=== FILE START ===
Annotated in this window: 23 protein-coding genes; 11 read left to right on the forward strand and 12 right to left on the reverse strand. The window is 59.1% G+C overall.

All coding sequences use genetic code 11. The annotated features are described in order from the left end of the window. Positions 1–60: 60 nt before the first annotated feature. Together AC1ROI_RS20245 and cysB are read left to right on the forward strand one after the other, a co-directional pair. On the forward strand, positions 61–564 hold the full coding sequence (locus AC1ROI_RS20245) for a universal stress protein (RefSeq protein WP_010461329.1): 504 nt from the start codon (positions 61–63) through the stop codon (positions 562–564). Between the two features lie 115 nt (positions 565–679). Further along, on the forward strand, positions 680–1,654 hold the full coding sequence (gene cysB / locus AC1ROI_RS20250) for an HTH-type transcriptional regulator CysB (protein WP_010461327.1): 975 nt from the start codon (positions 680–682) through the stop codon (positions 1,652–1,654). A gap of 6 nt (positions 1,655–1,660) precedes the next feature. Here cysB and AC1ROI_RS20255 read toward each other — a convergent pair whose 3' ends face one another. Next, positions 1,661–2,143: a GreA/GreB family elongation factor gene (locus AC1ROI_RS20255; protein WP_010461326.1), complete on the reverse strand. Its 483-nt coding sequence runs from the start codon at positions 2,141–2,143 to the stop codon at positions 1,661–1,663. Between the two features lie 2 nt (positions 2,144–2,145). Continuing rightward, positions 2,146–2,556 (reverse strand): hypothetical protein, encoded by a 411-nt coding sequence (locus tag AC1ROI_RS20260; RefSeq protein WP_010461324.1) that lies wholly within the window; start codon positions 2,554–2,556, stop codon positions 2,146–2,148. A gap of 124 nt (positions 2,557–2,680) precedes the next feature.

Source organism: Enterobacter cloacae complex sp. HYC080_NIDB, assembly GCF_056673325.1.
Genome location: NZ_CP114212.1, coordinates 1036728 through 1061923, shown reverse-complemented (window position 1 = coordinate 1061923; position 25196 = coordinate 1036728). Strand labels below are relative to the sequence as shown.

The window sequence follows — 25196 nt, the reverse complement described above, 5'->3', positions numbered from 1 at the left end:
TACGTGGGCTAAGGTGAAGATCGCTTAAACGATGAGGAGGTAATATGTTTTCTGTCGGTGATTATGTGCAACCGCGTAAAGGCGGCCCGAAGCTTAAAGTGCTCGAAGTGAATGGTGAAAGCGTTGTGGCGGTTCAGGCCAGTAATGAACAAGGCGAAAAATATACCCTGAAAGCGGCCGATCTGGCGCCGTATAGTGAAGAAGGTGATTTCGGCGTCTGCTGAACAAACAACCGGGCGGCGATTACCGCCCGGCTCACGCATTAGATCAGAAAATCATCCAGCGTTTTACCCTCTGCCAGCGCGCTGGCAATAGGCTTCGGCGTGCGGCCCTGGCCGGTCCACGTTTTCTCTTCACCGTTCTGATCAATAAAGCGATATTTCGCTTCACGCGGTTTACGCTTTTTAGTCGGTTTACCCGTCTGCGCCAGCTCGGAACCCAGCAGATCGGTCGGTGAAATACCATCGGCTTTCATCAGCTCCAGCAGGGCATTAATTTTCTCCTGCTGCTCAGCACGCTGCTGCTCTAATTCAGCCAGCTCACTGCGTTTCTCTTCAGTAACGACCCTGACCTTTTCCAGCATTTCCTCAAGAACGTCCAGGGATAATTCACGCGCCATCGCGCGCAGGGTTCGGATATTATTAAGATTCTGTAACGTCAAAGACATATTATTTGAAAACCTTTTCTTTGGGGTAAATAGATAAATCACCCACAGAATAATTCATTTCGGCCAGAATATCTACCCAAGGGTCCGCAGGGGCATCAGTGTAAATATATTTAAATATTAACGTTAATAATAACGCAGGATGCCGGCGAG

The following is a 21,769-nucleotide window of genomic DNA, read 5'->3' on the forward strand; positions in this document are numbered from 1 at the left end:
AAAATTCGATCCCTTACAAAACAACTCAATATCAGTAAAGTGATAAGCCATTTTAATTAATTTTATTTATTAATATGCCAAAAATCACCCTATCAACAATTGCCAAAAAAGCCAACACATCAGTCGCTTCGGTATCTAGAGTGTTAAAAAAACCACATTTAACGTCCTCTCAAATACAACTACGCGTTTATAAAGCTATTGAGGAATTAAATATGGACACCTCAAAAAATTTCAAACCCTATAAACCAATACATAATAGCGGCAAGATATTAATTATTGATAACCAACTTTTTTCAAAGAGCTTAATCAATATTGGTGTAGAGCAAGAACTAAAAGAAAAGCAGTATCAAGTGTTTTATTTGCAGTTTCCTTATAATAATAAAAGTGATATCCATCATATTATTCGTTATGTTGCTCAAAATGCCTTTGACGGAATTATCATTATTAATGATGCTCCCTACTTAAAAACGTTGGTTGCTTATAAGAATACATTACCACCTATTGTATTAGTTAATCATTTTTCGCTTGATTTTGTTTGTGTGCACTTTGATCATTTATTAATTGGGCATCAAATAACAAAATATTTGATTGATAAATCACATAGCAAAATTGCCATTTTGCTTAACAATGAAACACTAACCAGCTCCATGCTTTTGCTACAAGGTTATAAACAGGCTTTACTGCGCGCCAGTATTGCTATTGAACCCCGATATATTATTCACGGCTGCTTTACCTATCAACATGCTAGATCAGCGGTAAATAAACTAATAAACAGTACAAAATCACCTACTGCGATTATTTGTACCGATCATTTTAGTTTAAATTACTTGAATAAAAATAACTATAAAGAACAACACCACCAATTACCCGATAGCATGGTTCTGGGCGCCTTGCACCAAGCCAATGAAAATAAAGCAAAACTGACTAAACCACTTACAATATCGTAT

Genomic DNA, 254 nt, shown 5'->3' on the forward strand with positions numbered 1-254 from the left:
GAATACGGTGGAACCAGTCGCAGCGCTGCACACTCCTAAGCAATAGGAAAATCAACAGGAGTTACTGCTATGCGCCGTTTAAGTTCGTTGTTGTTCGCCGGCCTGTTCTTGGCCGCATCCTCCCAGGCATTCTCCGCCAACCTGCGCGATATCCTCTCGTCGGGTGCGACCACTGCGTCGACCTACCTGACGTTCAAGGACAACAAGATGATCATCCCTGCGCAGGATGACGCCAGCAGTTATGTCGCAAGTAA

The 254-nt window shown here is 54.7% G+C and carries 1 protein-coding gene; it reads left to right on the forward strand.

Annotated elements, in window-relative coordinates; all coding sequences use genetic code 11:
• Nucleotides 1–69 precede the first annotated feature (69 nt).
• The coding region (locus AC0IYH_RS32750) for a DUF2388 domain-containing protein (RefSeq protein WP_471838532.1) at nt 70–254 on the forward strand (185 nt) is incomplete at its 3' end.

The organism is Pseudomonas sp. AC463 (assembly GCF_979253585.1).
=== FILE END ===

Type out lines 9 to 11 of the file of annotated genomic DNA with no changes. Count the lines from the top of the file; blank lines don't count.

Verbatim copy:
Genomic DNA, 254 nt, shown 5'->3' on the forward strand with positions numbered 1-254 from the left:
GAATACGGTGGAACCAGTCGCAGCGCTGCACACTCCTAAGCAATAGGAAAATCAACAGGAGTTACTGCTATGCGCCGTTTAAGTTCGTTGTTGTTCGCCGGCCTGTTCTTGGCCGCATCCTCCCAGGCATTCTCCGCCAACCTGCGCGATATCCTCTCGTCGGGTGCGACCACTGCGTCGACCTACCTGACGTTCAAGGACAACAAGATGATCATCCCTGCGCAGGATGACGCCAGCAGTTATGTCGCAAGTAA

The 254-nt window shown here is 54.7% G+C and carries 1 protein-coding gene; it reads left to right on the forward strand.